Upgrading Holon

A new development scheduled for completion by the end of next year aims to raise the standard of living – but at a price

Modern Apartments521 (photo credit: Courtesy Mizrahi Group)
Modern Apartments521
(photo credit: Courtesy Mizrahi Group)
During the past 15 to 20 years there has been a dramatic rise in the country’s standard of living. The economy became based on science-oriented industries. Exports soared, and the balance of payments began to show a surplus for the first time since the establishment of the state. With the rise in the standard of living, Israelis had greater expectations, especially in the standard of housing.
They wanted larger, more spacious and modern places to live. During those years of rising average salaries, there was a greater increase in real-estate prices, which meant the prices became much too high. This was especially marked in places like Tel Aviv and its bourgeois satellite towns of Ramat Gan and especially Givatayim.
Prices became unaffordable for many.
The solution was to look for housing in more remote places. The “exodus” from the prosperous areas of Tel Aviv has created a situation where the mayors of cities like Hadera and Holon are busy upgrading the physical appearance of their cities and their quality of life to attract new residents. These potential new residents are mostly newlyweds or singles looking for affordable housing with style, and that means spacious modern homes or apartments far from the metropolitan center.
Holon is also very interested in attracting new residents. It was long considered a working-class suburb of Tel Aviv, with much lower real-estate prices.
Holon is one of the urban entities established in the 1930s that surrounded the metropolis of Tel Aviv. It was in essence a satellite of Tel Aviv but a special satellite because it was built as an industrial town by Jewish immigrants who came from Lodz in Poland. Lodz was the industrial center of prewar Poland.
Many of the textile factories there were owned by Polish Jews. With the rise of anti-Semitism in Poland, there were plans to transfer some of the plants to Palestine, and the land southeast of Tel Aviv was chosen as the new Lodz. The first and only Polish textile plant set up in Israel was in Holon, and it was called Lodzia. Today, the area around the old Lodzia plant has expanded considerably and is now the largest industrial area in Israel after Haifa.
The city is fast shedding its old working- class image, but it still scores six out of 10 on the national socioeconomic scale. The mayor of Holon for the past 20 years, Motti Sasson, believes that the industrial zone, as well as the new neighborhoods of spacious modern housing springing up all around, will raise the socioeconomic level in the very near future.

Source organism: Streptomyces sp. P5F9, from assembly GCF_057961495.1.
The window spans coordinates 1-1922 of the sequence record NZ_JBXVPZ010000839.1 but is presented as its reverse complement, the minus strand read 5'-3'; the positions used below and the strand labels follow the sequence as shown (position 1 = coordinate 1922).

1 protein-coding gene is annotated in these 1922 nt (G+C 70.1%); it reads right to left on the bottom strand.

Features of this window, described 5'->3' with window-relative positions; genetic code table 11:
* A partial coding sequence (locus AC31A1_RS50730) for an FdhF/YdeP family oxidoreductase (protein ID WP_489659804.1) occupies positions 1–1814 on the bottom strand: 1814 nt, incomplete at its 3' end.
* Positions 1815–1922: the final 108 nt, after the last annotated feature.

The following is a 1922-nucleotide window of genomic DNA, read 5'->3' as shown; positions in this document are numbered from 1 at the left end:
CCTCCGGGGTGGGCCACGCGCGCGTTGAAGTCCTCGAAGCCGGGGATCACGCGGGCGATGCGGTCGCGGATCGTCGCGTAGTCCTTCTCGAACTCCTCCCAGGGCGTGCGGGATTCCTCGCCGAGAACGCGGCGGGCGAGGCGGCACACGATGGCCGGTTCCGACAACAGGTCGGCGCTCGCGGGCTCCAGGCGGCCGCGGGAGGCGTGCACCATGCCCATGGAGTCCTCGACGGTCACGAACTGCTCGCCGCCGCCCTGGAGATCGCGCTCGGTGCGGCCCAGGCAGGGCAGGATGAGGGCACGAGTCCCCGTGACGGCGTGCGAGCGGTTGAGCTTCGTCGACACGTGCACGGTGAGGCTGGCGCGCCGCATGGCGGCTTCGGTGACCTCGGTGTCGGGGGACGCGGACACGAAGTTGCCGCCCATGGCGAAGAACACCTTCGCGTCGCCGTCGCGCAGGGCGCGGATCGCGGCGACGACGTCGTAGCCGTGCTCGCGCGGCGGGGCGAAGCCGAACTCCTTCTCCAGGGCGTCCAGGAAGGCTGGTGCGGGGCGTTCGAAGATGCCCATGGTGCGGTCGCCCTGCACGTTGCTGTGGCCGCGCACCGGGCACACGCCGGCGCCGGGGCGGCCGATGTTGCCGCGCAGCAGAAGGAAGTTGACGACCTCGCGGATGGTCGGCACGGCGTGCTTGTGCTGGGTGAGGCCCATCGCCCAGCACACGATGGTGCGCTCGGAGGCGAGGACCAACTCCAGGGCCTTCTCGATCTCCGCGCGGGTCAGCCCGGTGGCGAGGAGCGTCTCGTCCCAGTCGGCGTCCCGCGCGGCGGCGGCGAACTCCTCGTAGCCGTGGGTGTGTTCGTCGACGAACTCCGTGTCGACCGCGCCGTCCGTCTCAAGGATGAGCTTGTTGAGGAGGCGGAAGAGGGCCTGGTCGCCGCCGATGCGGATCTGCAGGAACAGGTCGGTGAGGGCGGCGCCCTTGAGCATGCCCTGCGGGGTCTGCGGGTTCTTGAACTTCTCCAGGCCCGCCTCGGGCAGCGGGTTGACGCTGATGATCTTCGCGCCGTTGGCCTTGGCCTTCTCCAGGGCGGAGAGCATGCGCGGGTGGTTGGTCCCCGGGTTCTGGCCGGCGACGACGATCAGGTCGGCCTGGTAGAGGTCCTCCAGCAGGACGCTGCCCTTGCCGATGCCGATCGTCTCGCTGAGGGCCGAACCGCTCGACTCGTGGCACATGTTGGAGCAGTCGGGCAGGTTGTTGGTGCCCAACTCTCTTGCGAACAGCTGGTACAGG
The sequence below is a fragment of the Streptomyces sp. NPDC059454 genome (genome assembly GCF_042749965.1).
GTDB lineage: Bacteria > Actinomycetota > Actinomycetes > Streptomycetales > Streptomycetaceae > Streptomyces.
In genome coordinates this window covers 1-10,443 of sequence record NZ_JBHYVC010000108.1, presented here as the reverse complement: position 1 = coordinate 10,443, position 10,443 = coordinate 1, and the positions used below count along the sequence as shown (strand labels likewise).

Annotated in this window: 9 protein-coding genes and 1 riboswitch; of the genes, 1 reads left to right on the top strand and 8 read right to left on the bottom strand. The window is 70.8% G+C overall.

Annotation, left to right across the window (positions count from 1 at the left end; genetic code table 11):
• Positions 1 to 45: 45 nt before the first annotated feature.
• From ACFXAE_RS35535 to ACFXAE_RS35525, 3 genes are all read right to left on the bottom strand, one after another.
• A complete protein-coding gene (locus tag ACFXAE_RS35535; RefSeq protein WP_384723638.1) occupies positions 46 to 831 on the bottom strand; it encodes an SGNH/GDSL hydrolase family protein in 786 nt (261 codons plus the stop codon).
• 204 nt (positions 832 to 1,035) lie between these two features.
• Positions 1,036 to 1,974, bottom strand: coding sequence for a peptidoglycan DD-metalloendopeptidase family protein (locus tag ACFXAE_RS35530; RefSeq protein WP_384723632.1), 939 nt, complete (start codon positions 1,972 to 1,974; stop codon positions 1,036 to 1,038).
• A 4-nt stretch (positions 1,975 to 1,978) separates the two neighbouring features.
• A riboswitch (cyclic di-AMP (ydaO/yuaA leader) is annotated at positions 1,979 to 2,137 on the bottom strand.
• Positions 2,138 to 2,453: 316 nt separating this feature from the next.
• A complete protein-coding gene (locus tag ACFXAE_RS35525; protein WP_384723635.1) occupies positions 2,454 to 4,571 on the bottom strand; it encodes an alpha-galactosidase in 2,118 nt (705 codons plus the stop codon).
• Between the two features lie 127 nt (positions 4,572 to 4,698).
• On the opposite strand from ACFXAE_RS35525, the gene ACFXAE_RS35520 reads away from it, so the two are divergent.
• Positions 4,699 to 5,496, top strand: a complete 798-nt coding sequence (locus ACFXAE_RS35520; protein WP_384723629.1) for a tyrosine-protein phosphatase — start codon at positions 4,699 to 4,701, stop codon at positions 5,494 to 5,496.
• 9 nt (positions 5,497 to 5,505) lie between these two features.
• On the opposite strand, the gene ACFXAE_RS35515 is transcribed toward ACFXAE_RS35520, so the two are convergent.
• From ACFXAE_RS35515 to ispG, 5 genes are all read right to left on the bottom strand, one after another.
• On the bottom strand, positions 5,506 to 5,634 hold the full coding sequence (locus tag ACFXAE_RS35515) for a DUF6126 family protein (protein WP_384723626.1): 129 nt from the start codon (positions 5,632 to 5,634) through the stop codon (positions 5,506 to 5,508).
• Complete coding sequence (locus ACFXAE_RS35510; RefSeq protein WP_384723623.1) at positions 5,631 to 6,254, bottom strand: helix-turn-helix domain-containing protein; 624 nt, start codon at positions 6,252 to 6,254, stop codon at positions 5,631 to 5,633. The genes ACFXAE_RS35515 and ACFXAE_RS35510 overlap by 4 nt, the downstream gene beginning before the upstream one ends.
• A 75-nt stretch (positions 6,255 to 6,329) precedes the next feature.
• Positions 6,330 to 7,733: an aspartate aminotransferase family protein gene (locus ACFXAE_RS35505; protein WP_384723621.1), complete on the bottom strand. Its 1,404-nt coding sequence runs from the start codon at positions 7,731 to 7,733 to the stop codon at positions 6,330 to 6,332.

The existence of a vast industrial park in Holon has no direct influence on residential real-estate prices in the city at present, but it will have a cumulative effect in the future. The industrial park will be heavily oriented toward science-based companies with relatively high levels of pay. At present, because of the perennial traffic jams, people want to live as close as possible to their place of employment. If the new developments succeed in attracting scientists and hi-tech personnel, it will have a bearing on the demographics of the city and on prices.
One of those new neighborhoods is called Het 501. Construction started nine months ago, and the first residents will move in by the end of 2014.
Het 501 is built on what was once agricultural land – citrus orchards south of the city. The process of converting the land for urban residential purposes was completed a few years ago. When Het 501 is completed, it will have 1,600 dwellings, mostly in high-rise apartment buildings of 20 to 30 floors. The new neighborhood will have schools, commercial centers, etc.
One of the developers of Het 501 is Roni Mizrahi, the general manager of the Mizrahi Group, a company that builds extensively in Holon.
“Our new project in Het 501 will improve the standard of living in Holon. We will be building spacious 120-sq.m. to 400-sq.m. apartments of four to eight rooms. Besides standard apartments, we will offer lofts, minipenthouses and penthouses, all built to a very high standard and incorporating the latest technological developments,” he told Metro.
According to Yaron Shamir, joint manager with his sister Gali of the RE/Max Avenue agency in Holon, “Despite the fact that demand in Holon has increased, as it has in other parts of the country, in Het 501 it is slow going and sales are not moving at the expected rate. One of the reasons is high prices. Most of the buyers are Holon residents who want to upgrade their standard of living. It is true that the developments in Het 501 are of a very high standard, but prices are up to 10 percent more expensive than in other areas that are relatively near, such as Het 300.
Prices for an average five-room 120- sq.m. apartment can cost from NIS 2.1 million to NIS 2.5m. Development in Het 501 will be completed at the latest by the end of 2014. At present, there are no apartments ready for immediate occupancy.”